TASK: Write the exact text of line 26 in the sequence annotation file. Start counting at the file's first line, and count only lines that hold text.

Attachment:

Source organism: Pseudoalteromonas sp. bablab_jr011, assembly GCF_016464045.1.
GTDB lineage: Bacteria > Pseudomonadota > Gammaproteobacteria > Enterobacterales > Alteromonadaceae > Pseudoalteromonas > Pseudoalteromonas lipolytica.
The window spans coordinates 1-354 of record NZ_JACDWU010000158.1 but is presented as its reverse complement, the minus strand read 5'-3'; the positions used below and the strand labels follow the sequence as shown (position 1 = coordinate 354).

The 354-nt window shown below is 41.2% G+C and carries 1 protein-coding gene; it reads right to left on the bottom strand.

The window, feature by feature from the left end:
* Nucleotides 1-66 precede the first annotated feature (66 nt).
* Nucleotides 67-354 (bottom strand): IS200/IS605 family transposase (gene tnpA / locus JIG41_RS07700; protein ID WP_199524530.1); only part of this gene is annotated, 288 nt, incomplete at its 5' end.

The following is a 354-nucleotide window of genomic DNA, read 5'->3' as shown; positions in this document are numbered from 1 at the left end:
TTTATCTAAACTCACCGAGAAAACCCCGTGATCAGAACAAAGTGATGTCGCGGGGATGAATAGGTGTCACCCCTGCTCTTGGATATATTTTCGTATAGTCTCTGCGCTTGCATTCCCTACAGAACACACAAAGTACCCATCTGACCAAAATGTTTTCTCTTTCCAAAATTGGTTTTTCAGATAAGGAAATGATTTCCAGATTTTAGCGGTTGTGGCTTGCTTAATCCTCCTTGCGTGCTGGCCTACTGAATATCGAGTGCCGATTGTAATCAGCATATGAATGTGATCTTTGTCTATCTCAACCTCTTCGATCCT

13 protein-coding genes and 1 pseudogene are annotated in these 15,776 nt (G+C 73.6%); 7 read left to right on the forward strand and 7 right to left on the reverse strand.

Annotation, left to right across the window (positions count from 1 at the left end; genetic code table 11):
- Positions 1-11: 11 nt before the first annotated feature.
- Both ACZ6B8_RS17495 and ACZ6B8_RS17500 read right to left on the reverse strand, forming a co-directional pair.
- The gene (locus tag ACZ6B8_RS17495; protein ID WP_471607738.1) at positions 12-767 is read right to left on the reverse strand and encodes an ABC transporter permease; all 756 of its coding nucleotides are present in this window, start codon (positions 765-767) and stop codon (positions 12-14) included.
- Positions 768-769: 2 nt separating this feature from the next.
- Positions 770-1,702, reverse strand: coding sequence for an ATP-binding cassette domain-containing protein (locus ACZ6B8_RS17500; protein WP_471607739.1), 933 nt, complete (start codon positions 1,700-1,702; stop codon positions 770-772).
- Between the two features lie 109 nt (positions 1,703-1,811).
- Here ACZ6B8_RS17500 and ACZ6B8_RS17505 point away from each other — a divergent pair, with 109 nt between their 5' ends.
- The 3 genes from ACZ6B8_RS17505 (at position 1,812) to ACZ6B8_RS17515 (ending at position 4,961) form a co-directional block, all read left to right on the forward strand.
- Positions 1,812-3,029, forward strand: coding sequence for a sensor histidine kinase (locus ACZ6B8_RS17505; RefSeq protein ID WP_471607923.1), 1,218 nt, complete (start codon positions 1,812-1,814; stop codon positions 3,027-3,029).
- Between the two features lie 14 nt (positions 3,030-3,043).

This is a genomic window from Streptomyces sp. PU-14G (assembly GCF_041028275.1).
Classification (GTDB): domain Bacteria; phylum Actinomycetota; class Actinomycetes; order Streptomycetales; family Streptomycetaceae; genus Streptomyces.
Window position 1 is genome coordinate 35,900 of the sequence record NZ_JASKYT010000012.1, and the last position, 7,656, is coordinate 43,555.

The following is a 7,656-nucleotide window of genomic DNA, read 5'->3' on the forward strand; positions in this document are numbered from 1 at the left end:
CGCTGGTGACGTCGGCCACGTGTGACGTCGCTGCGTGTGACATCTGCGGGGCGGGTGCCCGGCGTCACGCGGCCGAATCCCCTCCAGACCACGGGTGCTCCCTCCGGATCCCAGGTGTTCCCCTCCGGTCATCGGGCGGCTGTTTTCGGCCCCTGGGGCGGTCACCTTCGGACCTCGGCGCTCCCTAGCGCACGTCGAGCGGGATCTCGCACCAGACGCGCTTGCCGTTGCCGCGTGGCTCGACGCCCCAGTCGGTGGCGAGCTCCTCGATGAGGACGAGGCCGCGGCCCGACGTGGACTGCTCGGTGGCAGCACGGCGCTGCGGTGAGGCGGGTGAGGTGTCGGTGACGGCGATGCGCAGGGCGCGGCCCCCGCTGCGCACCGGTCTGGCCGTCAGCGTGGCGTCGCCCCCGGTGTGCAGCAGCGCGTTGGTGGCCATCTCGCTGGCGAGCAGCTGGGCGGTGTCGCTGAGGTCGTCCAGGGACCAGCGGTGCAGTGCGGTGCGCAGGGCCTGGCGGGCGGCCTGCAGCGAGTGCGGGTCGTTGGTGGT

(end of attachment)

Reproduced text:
CGCTGGTGACGTCGGCCACGTGTGACGTCGCTGCGTGTGACATCTGCGGGGCGGGTGCCCGGCGTCACGCGGCCGAATCCCCTCCAGACCACGGGTGCTCCCTCCGGATCCCAGGTGTTCCCCTCCGGTCATCGGGCGGCTGTTTTCGGCCCCTGGGGCGGTCACCTTCGGACCTCGGCGCTCCCTAGCGCACGTCGAGCGGGATCTCGCACCAGACGCGCTTGCCGTTGCCGCGTGGCTCGACGCCCCAGTCGGTGGCGAGCTCCTCGATGAGGACGAGGCCGCGGCCCGACGTGGACTGCTCGGTGGCAGCACGGCGCTGCGGTGAGGCGGGTGAGGTGTCGGTGACGGCGATGCGCAGGGCGCGGCCCCCGCTGCGCACCGGTCTGGCCGTCAGCGTGGCGTCGCCCCCGGTGTGCAGCAGCGCGTTGGTGGCCATCTCGCTGGCGAGCAGCTGGGCGGTGTCGCTGAGGTCGTCCAGGGACCAGCGGTGCAGTGCGGTGCGCAGGGCCTGGCGGGCGGCCTGCAGCGAGTGCGGGTCGTTGGTGGT